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Ascent Publication

Why I refused a position has the CTO

It’s been almost a month since I wrote my last daily challenge. I can no longer call my stories daily challenges, I’m taking to long to write daily has I was supposed to, although I push myself into writing and reviewing all of my the words that are put into my small drafts. Every day I think about writing and publishing some of my thoughts but it’s becoming even more difficult the work I have to do that take all of my time and energy. Talking about energy and time consumption reminds of a time I refused a CTO position at a startup.

Becoming the CTO of a business corporate it’s a very responsible and demanding position, even if that business is a small startup. The startup environment and its culture are usually built by the current founders thus you’re responsibilities are even greater forcing you to focus on the repercussions of your work in a long-term perspective.

As the CTO you’ll probably be working with a small team (or maybe alone) at the beginning of the startup and hopefully in the future you’ll be leading a larger team focused in maintaining the startup product and adding new features. Simply to say that you’ll need a good combination of both knowledge and technical skills…

So when I was asked to become the CTO of a startup I asked myself this two questions:

At that time my coding journey just had started for a year and my professional experience was only 5 months at a IT company, which wasn’t that much. I felt I wasn’t ready for that kind of position right away, not just because of my experience but my lack of knowledge at the moment. Also I wasn’t fully aware of what could be built for the web and in my point of view that was a very strong “need" for the startup I was joining in.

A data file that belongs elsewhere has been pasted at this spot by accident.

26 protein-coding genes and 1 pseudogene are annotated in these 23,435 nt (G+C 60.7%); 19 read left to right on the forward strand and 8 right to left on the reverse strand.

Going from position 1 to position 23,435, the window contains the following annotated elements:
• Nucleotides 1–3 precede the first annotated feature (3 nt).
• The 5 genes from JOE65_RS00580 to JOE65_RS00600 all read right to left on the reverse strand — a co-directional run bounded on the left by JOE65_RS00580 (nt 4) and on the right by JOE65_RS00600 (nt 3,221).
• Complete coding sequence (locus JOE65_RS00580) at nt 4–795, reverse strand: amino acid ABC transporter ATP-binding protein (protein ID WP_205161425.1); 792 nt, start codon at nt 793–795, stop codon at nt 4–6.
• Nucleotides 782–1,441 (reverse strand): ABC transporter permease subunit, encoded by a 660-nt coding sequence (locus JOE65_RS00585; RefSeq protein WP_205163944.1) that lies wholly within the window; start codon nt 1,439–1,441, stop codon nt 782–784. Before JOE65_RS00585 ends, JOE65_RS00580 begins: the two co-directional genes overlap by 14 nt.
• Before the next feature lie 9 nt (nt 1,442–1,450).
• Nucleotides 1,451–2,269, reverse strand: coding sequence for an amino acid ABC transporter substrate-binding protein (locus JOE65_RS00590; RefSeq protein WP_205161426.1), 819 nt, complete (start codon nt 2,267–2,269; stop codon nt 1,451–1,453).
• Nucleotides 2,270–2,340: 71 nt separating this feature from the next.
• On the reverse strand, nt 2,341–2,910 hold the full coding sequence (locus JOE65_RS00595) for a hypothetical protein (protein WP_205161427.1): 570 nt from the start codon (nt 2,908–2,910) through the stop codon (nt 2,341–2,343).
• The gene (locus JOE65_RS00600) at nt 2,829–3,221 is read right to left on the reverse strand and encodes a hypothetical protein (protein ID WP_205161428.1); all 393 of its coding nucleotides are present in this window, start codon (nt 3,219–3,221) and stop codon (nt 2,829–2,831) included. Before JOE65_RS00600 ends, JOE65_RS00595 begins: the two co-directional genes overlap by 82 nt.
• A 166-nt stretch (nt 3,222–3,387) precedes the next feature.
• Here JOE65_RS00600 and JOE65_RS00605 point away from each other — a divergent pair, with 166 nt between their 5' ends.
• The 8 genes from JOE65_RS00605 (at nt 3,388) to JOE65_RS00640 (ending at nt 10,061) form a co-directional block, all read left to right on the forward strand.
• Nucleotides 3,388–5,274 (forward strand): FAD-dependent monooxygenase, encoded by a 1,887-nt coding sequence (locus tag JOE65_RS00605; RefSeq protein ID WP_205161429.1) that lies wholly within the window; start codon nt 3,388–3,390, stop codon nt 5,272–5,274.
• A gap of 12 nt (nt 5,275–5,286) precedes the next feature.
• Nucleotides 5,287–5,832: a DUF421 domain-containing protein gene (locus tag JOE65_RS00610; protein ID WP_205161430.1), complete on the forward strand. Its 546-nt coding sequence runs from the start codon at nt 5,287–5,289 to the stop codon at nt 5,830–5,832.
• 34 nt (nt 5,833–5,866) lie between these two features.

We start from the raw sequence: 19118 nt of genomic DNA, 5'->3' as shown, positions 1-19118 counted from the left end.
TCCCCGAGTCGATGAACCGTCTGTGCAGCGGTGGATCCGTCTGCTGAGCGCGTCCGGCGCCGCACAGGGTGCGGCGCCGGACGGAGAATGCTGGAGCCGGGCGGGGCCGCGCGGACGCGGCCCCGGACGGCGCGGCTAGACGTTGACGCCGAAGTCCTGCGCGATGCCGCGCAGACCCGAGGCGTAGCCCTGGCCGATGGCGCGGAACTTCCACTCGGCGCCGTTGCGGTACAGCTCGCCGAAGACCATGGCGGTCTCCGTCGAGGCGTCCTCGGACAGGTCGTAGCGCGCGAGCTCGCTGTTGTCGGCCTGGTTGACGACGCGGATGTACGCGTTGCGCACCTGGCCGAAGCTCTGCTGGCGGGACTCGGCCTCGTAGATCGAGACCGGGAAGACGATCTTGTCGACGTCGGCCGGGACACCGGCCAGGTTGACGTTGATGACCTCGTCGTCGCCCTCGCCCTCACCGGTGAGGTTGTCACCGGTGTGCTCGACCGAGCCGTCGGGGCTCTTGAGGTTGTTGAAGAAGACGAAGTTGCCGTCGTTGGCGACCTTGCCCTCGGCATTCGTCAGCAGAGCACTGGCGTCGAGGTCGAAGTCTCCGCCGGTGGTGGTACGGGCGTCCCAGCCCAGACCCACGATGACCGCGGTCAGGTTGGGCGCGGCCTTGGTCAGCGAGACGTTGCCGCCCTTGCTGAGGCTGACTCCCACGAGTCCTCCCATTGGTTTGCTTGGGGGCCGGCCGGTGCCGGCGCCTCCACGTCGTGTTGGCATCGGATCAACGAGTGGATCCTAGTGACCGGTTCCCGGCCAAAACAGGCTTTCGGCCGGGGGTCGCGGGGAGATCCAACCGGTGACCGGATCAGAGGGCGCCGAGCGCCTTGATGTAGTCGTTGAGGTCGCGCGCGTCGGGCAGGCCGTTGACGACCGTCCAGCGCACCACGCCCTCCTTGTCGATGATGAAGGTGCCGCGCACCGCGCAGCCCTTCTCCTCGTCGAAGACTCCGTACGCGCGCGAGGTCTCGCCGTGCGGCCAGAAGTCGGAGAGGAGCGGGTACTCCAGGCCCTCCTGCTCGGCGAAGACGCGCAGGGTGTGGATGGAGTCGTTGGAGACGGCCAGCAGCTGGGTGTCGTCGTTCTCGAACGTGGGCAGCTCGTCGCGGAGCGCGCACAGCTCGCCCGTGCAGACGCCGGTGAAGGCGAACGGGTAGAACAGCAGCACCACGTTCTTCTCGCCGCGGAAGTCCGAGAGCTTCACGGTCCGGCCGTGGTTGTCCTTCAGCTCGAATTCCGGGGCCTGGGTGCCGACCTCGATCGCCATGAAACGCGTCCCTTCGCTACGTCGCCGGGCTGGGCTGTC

The other good reason was my still to prove love for that startup. It was the first time that I got in touch with the startup, the project/product, their MVP and their current founders. In that short moment I couldn’t decide if I was astonished for the startup itself, but I was rather motivated by my new career and work, that alone wouldn’t be enough.

I don’t usually turn down new challenges and this wasn’t the moment to say no. My counter-proposal was to work with them during a certain time and see if there was a startup/job chemistry between us all and in what ways I could be useful to their mission. At the start I was learning more about their work and how their web-platform was built with while giving some feedback about the type of developers they could need.

After 3 months I still wasn’t feeling attached, I was getting a little bored and then I met her! My first client in need of my advice and services has a web developer. In that moment I understood my relation with this startup was going to end and so we broke up but still kept ourselves as friends with benefits.

I add a double meaning in my last sentence for a good reason: Whatever the job you are applying to, it will be like any kind relationship with trust-based decisions and self-sacrifice. If you think you’re not that committed to your work, if you don’t have enough “love”, then you better find a place were you feel that kind of commitment.

Hope this reading was interesting for you and feel free to say “Hello” at any time.


Delmar Almeida



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Delmar Almeida

Coder, enterpreneur and aspiring digital nomad. Lover of food and nature.